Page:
Recap part 2 – Tkinter
February 13, 2012 3 Comments
Well it certainly looks as though we’re in for a splendid afternoon’s sport in this the 127th Upperclass Twit of the Year Show. Well the competitors will be off in a moment so let me just identify for you. (close-up of the competitors) Vivian Smith-Smythe-Smith has an O-level in chemo-hygiene. Simon-Zinc-Trumpet-Harris, married to a very attractive table lamp.
In the last lesson, I gave you a quick refresher on classes. In this tute, we’re going to remember what Tkinter is. Technically, Tkinter is something that allows Python programs to use something called Tk. According to its website, Tk is “a graphical user interface toolkit that takes developing desktop applications to a higher level than conventional approaches. Tk is the standard GUI not only for Tcl, but for many other dynamic languages, and can produce rich, native applications that run unchanged across Windows, Mac OS X, Linux and more. ”
In other words, Tkinter is what allows your Python programs to interact with a user through a windowing system, rather than the command line I had been forcing you to use earlier. Tkinter is not unique, there are other toolkits that Python can use to do exactly the same thing. We are working with Tkinter here because it’s the de facto standard for Python – also because you should have Tkinter (they come together). Tkinter’s look is pretty ugly, but we are here for practicality, not beauty. You can research other toolkits on line if you want to have a different look for your application, but you will need to learn how Python calls those other toolkits, as it will be different. Other toolkits may also provide additional widgets. That said, there are a number of common elements to any GUI system that you use:
- GUIs interact with users through areas on the user’s screen called windows;
- windows typically have an area (such as a top and bottom bar) which are reserved for operating system related functions – such as the window’s title, minimize, maximize, close etc. with the balance of the space being available for use by the program;
- the GUI uses a geometry manager to arrange widgets within the window;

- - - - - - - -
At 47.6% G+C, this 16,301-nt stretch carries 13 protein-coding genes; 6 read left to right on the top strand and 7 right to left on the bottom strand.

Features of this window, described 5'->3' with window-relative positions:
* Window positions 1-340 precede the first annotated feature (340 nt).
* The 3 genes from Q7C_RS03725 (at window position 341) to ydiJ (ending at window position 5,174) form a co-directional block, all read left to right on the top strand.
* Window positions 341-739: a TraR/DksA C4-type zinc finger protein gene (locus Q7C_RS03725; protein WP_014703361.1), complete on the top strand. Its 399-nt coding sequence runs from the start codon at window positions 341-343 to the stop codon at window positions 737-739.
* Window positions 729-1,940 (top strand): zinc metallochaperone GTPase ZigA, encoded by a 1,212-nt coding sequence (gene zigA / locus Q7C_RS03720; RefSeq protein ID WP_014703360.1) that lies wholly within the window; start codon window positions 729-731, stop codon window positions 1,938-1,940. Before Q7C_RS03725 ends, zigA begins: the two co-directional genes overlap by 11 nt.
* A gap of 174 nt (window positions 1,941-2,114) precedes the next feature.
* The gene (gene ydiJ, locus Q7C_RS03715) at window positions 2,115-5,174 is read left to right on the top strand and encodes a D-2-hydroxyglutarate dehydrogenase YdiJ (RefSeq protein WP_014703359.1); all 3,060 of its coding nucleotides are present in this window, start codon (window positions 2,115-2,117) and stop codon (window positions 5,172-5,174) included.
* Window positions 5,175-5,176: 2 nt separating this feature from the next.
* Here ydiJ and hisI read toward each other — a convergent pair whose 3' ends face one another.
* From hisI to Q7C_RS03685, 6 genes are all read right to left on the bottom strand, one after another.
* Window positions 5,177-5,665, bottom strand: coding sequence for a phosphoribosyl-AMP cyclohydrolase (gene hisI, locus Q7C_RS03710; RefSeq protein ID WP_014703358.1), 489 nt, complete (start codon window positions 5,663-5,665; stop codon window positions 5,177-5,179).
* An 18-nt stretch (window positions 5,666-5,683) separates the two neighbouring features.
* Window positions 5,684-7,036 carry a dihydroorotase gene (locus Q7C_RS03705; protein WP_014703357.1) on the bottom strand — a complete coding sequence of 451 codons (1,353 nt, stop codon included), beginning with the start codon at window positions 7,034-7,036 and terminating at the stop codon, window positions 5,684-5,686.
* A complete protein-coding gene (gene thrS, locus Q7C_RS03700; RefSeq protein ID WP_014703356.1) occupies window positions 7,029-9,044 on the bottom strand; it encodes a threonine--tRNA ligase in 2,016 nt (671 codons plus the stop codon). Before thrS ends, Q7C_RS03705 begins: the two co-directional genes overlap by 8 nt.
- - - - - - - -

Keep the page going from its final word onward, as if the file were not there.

- different geometry managers can be used depending on how you want your widgets arranged. In our examples to date we have not specified a geometry manager, so Tkinter has used a default geometry manager;
- widgets are graphical components which are displayed in the window. So far we have met buttons and labels, but there are many more.
- each time a user does something in the window, an event is generated.
- there are a whole host of things that can generate an event. These include: moving the mouse pointer, pressing a button on the mouse, releasing a button on the mouse, pressing a key on the keyboard, releasing a key on the keyboard etc. So, for example, if you move the mouse over the window of your browser and click on this text, your operating system will generate at least two events – an event for when you press down on the mouse and an event for when you take your finger off the mouse. In reality many more events will be generated;
- an event is a special type of object which Tkinter uses. The event object has a number of attributes. In particular, the event object records the type of event (eg mouse click vs keyboard press) and the location in the window where that event occurred;
- when Tkinter receives an event it checks to see whether you have told it to use a handler for that event. If so, it will pass the event to the handler, if not it will ignore the event;
- an event handler is a function (or a method) which does something when the event occurs, and may receive the event as a parameter. An example of a handler is the nextImage function in this tutorial;
- the act of telling Tkinter to use a given handler for a given event is called binding the event to the handler. In our examples we have bound the handler by setting the ‘command’ key of the relevant widget but there is a separate function called bind();
- in order to become visible in a Window every widget it needs to be pack() ed. If you ever seem to be missing a widget, make sure that widget has been pack()ed (and, if the widget is inside another widget that all widgets up the chain are pack()ed)
- Tkinter is imported with the code:
from Tkinter import *
This code imports everything from the Tkinter namespace into the program’s namespace. This is normally bad practice, but Tkinter is an exception.
In the tutorials to follow we will put both Tkinter and our knowledge of classes to some use – what’s more, in a vaguely practical way (if you think minecraft is practical that is…)